The Result Sheet
The picture above shows a sample results sheet and so, let’s break this down and explain the various areas in detail.
At the top and is simply there to identify the child and confirm their name, date-of-birth, pupil number and centre name.
As well as the parents being reassured that this is indeed the results for their child, this information is necessary when the results are sent off on the post-primary transfer form.
English / Irish – Standardised Age Score
This will be between 69 – 141.
It will be the standardised score that the child achieved in the English paper. A score of 100 is the mean (average).
Maths – Standardised Age Score
This will be between 69 – 141.
It will be the standardised score that the child achieved in the Maths paper. Again a score of 100 is the mean (average).
Combined Total – Standardised Age Score
This will be between 138 – 282 .
It’s simply calculated by adding ‘English / Irish Standardised Score’ + ‘Maths Standardised Score‘.
So, in the picture example above, the child got 120 in English/Irish and 100 in Maths, so therefore they received 220 (120 + 100) in their Combined Total.
But don’t be thinking that your child should be getting anywhere near 282 as this is an absolute maximum is almost impossible!
Along with the standardised scores, your child will receive an overall grade of A, B1, B2, C1, C2 or D.
The grades will be based of the Combined Total score.
Although there might be a slight variation, there’s usually not much change from year on year, so using the grade boundaries from 2019, you can begin to understand what’s expected for an A, B1, B2 etc.
- Grade A : Combined Total 234+
- Grade B1 : Combined Total 229 – 233
- Grade B2 : Combined Total 224 – 228
- Grade C1 : Combined Total 219 – 223
- Grade C2 : Combined Total 213 – 218
- Grade D : Combined Total 138 – 212
Cohort Percentiles range from <30 to 99+ with 50 as the mean.
This Cohort Percentile is also based on the Combined Total score.
This particular element of the results (the Cohort Percentile) often causes some confusion as it’s not a term you’d often hear or even use during the practice tests in school. The best way to describe this is that it’s a bit like percentages but percentages are based on raw marks whereas percentiles are based on standardised marks.
To try to explain further, you may be familiar with percentiles when your child’s growth and weight was being recorded and plotted on the growth charts in their little, red books, and you would’ve been informed of their percentile at that time. Percentiles are more about the position of the child’s height and weight compared to the average – rather than it being an actual figure.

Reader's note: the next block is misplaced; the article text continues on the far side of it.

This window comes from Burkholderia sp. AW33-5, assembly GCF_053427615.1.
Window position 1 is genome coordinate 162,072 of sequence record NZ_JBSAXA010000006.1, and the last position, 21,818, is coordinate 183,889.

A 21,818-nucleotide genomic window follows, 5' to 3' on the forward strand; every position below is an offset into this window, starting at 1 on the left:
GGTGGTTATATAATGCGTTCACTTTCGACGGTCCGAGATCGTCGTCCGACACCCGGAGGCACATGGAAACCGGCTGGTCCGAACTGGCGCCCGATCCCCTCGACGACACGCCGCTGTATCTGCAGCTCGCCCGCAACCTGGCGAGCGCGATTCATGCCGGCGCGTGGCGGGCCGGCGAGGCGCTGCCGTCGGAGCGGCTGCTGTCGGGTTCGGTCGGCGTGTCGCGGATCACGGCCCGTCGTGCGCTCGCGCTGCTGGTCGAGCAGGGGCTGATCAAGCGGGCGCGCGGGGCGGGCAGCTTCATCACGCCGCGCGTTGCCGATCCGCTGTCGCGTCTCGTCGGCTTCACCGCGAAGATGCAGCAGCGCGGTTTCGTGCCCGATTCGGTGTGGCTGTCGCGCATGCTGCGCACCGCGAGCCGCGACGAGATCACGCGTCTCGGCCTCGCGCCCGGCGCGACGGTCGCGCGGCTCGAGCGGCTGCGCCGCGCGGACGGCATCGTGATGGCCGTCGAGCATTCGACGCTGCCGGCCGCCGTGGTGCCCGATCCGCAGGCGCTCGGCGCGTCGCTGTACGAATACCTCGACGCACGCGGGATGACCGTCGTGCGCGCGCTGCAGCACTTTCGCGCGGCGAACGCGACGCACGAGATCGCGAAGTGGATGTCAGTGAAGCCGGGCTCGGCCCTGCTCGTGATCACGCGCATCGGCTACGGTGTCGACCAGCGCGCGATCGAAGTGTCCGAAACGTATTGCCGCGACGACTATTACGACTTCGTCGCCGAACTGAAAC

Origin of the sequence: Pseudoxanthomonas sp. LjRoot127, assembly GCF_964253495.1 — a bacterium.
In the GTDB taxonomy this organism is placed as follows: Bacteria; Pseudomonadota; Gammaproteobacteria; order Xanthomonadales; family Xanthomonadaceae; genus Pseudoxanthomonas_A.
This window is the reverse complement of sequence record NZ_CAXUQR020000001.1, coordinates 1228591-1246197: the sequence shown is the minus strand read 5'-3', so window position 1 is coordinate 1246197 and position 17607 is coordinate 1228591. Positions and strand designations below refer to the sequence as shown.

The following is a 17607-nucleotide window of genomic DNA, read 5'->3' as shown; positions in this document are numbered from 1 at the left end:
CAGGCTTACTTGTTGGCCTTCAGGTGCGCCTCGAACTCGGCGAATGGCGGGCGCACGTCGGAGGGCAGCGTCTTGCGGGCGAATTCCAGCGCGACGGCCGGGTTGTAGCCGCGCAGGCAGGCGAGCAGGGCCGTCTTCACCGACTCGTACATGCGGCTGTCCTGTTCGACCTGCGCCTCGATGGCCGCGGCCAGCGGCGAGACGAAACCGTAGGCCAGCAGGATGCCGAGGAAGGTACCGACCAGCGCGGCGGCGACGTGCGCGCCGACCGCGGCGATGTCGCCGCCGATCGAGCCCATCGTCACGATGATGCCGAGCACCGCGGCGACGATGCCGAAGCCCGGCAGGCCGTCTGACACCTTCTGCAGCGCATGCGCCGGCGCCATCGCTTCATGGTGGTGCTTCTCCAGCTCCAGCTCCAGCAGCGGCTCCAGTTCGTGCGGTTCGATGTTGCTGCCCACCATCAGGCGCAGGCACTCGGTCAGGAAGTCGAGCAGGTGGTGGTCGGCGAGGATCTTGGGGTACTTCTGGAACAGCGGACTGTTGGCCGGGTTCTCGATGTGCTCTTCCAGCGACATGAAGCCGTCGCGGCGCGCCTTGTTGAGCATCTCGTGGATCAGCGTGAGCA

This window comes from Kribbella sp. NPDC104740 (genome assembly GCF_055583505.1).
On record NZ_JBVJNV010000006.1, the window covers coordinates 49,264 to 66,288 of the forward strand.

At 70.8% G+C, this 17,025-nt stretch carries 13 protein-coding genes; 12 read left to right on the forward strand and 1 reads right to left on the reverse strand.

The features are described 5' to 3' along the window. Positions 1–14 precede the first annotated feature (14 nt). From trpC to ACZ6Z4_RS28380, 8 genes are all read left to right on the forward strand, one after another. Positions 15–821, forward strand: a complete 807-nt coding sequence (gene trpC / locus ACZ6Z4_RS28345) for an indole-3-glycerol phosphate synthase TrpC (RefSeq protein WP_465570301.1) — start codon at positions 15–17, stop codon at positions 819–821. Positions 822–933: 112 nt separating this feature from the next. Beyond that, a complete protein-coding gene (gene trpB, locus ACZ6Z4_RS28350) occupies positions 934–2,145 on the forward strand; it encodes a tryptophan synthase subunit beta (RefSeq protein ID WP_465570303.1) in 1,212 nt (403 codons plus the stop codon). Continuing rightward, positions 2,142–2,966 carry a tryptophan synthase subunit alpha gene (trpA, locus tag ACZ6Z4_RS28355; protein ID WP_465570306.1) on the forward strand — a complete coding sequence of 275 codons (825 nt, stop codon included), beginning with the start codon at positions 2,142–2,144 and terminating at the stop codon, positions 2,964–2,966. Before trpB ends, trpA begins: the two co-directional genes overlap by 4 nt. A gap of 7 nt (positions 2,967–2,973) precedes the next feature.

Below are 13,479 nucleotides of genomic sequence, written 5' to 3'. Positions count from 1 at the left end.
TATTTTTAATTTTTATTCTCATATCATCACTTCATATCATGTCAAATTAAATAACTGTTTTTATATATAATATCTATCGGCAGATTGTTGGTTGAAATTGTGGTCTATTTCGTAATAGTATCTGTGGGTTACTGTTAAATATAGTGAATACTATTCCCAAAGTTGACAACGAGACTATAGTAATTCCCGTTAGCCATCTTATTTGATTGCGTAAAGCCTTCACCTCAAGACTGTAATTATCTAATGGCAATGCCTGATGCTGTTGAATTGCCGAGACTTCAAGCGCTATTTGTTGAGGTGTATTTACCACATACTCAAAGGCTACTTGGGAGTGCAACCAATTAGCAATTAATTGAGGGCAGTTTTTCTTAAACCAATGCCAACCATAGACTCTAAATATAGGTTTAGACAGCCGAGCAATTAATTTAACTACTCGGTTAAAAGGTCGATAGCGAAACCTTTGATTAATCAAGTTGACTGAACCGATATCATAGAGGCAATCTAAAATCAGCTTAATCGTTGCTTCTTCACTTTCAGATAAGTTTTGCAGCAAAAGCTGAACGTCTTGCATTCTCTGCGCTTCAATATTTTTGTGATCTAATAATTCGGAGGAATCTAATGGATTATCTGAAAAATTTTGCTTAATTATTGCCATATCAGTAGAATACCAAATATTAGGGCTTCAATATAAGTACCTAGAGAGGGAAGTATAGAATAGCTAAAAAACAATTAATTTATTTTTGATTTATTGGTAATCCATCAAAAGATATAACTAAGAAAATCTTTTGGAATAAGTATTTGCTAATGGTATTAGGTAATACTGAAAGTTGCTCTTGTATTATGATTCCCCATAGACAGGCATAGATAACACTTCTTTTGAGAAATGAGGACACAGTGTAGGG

Some examples which might help to explain the logic:
- If Matthew achieved a cohort percentile of 50, this means that he did better than 50% of the other candidates who took the test.
- If Matthew achieved a cohort percentile of 85, this means that he did better than 85% of the other candidates who took the test.
What Does My Child Need To Get Into Grammar?
The score or grade can vary every year, depending on how many people apply and the scores/grades of applicants.
This is the important question and by having a look at the lowest scores accepted in the last five years in this blog ‘Lowest Scores Accepted From 2019-2014′, you can get an idea of what to expect.
Which Is More Important – Grade, Score or Cohort?
It’s not that one is more important than the other, as they’re all linked – a child who scores an A will also have a high score and a good cohort percentile – but the school might accept entrance based on either grade, score or cohort, so you have to do your homework.
For every school you’re considering for your child, READ THE ADMISSION CRITERIA and know what the school will be looking for, because without this, quite frankly, you’re running blind.
All documents are in this handy blog – Admission Criteria For All Schools.
Customers of The Transfer Tutor App will receive this and other blogs, in a timely fashion, direct to their email inbox.
More about The Transfer Tutor (Multi-Award Winning Online Quizzes)
The Transfer Tutor’s Online Quizzes provide a fun and interactive way to learn and practise Maths and English questions which are directly aligned to both the AQE and GL specifications.
There are many, great features including (but not limited to):
- Quizzes broken down into specific English and Maths topics, to allow for focused learning and the ability to hone in on areas of weakness.
- Mobile friendly and works on any internet device.
- ‘Hint’ option supports the child’s learning. For example, in question about calculating area of an irregular shape, the hint will say, “Break it into two” – enough to keep the child going but teaching them for future, similar questions.
- The Leaderboard at the end makes the child feel like they’re playing a game and having friendly competition.
- Good use of colour and graphics which makes it exciting.
- Parents receives a progress email at the end to let them know how their child did.
Check out the Google Reviews to read what other customers felt about The Transfer Tutor.
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Social Media Links – Keeping Up To Date
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Free Facebook Group
You may have read in the reviews about people referring to the Facebook Support Group and this is certainly a great place to keep informed, ask questions, get support and keep up-to-date with anything happening in the transfer space.
It’s free to join but please ensure you have a genuine Facebook profile picture (ghost pictures are not approved as not deemed authentic) and then simply click here and answer the simple questions -> Join Facebook Group.